Previous studies on the vertebrate homolog of SkpA, Skp1, have shown the protein to localise to the centrosome and the midbody [4547]. In agreement, our affinity-purified anti-SkpA antibodies recognised centrosomes and central spindle MTs in both male meiotic cells and larval neuroblasts (Figures 5C and S3D). In addition, SkpA was present on the nuclear envelope prior to meiosis (Figure 5C). Similarly, anti-SkAP antibodies recognised centrosomes in these tissues (Figures 5C and S3E), as well as staining mitochondria, which line up along the length of the central spindle during meiotic anaphase and telophase [48] (arrow, Figure 5C). To further confirm the localisation of SkAP, we expressed a GFP-SkAP fusion protein in S2 cells, and found it to accumulate at centrosomes (Figure 5D). Thus, both SkpA and SkAP colocalise at centrosomes in vivo.

Finally, we investigated whether SkpA and SkAP fulfil similar functions in cells. Our initial RNAi analysis had shown that reduction of skap/CG11963 led to a significant defect in spindle morphology (Tables 1 and S4). In addition, perturbation of Skp1/SkpA function has previously been shown to result in a mitotic phenotype (that of supernumerary centrosomes) in a variety of organisms, including Drosophila [46,49,50]. We therefore compared the phenotypes of S2 cells in which either skpA or skap/CG11963 had been knocked down, staining cells to visualise MTs, DNA, and centrosomes (Figure 5E and 5F). We found that cells treated with dsRNA to either skap/CG11963 or skpA had a clear supernumerary centrosome phenotype (45% of skap dsRNA-treated cells and 66% of skpA dsRNA-treated cells contained more than two centrosomes, in comparison to 27% in control-treated cells). Interestingly, the proportion of binucleated cells was similar between control, skap dsRNA-treated, and skpA dsRNA-treated cells, suggesting the supernumerary centrosomes arise through an increase in centrosome duplication, rather than failures in cytokinesis (Figure 5F; Table S4). Taken together, our results show that Drosophila SkpA and a previously uncharacterised protein SkAP, are centrosomal MAPs that associate in vivo and have a role in regulating the number of centrosomes in cells.


We began this study by undertaking a biochemical purification and proteomic analysis in order to identify proteins that associate with the MT cytoskeleton. Our initial purification of MAPs from Drosophila embryo extracts identified many more proteins with the ability to bind MTs than anticipated and provided a wealth of possible routes of further study. The subsequent RNAi screen, and the investigation of binary protein interaction data were used as functional sieves, focussing our studies on putative MAP complexes with roles in cell cycle regulation and cell division. The biochemical and cytological data relating to SkpA and SkAP validate combining these various approaches; these proteins do, indeed, form a complex in embryos, and their similar localisations and phenotypes upon RNAi treatment strongly suggest that they function together in the cell.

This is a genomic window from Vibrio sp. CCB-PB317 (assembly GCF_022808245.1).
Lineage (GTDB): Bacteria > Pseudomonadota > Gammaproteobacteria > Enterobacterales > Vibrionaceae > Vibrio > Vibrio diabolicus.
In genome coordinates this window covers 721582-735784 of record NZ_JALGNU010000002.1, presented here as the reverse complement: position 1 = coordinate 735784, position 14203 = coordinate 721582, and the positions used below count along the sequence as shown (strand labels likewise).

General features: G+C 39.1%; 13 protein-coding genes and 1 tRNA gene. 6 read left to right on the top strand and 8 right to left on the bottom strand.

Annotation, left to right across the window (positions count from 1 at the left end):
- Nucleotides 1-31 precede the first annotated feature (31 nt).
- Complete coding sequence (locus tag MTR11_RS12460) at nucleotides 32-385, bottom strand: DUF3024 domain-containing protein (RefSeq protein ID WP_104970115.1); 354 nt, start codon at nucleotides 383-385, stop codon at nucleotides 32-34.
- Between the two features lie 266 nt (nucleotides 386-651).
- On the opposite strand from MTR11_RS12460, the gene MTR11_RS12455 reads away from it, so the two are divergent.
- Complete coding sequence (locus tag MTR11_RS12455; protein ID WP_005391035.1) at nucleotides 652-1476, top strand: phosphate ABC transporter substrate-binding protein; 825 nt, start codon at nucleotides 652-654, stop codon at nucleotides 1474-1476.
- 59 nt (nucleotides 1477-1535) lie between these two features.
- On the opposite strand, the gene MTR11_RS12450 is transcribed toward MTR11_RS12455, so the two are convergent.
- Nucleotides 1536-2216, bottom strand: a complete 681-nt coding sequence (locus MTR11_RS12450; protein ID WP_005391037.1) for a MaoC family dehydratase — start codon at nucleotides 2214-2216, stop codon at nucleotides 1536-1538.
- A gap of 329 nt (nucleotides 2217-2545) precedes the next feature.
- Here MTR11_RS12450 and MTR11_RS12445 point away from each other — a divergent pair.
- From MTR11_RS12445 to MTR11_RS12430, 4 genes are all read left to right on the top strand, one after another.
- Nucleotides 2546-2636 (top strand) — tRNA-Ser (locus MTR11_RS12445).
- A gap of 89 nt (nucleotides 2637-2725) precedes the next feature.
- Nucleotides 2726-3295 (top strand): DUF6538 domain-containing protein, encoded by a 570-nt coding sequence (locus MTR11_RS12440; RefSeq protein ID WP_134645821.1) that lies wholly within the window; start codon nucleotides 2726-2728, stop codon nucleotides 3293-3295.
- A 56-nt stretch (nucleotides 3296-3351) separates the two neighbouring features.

In the postgenomic era, assigning function to the many thousands of uncharacterised genes for which there is little or no experimental data solicits a challenge that no single scientific discipline can meet. However, by combining biochemistry, proteomics, and functional RNAi, with bioinformatics, statistics, and targeted data mining, it is clear that useful biological data can be acquired. We believe that this interdisciplinary-style approach will increasingly contribute to the biological knowledge base, and greatly facilitate the transition from genomic to functional information.

Materials and Methods

Fly work and embryo collection.

All flies were reared according to standard procedures and maintained at 25 °C. The 0–4-h-old embryos were collected on apple juice/Agar plates from collection chambers containing OrR Drosophila stocks. Embryos were dechorionated using bleach, washed in PBS, flash frozen in liquid nitrogen. and stored at −80 °C in batches.

MT cosedimentation assay.

We modified a standard protocol for a Drosophila embryonic MT cosedimentation assay, described in [25] and originally adapted from [16]. Briefly, 2 g of frozen embryos were homogenised in 3 ml of C buffer (50 mM HEPES [pH 7.4], 50 mM KCl, 1 mM MgCl2, 1 mM EGTA, 0.1% NP-40, protease inhibitors [Sigma]). Extracts were clarified by an initial centrifugation at 15,000 g for 10 min, followed by two consecutive high-speed spins at 100,000 g; one for 45 min and the second for 15 min. Clarified supernatant was transferred to fresh tubes between each spin. GTP and DTT were each added to the supernatant to a final concentration of 1 mM before incubation at 25 °C for 5 min. The supernatant was then divided into two equal fractions. One was placed on ice, and to the other, Taxol was added to 10 μM (final concentration), before returning to 25 °C for a further 15 min. The supernatants were layered onto a two-volume cushion of C buffer + 40% sucrose, before centrifuging at 100,000 g for 30 min at 4 °C. The supernatant was removed by aspiration, and the top surface of the sucrose cushion was washed twice with C buffer. The remaining sucrose cushion was then removed by aspiration, and the pellet washed once with C buffer before being resuspended in protein sample buffer (5 M urea, 2 M thiourea, 2 mM tributyl-phosphine, 65 mM DTT, 65 mM CHAPS, 0.15 M NDSB-256, 1 mM sodium vanadate, 0.1 mM sodium fluoride, and 1 mM benzamidine).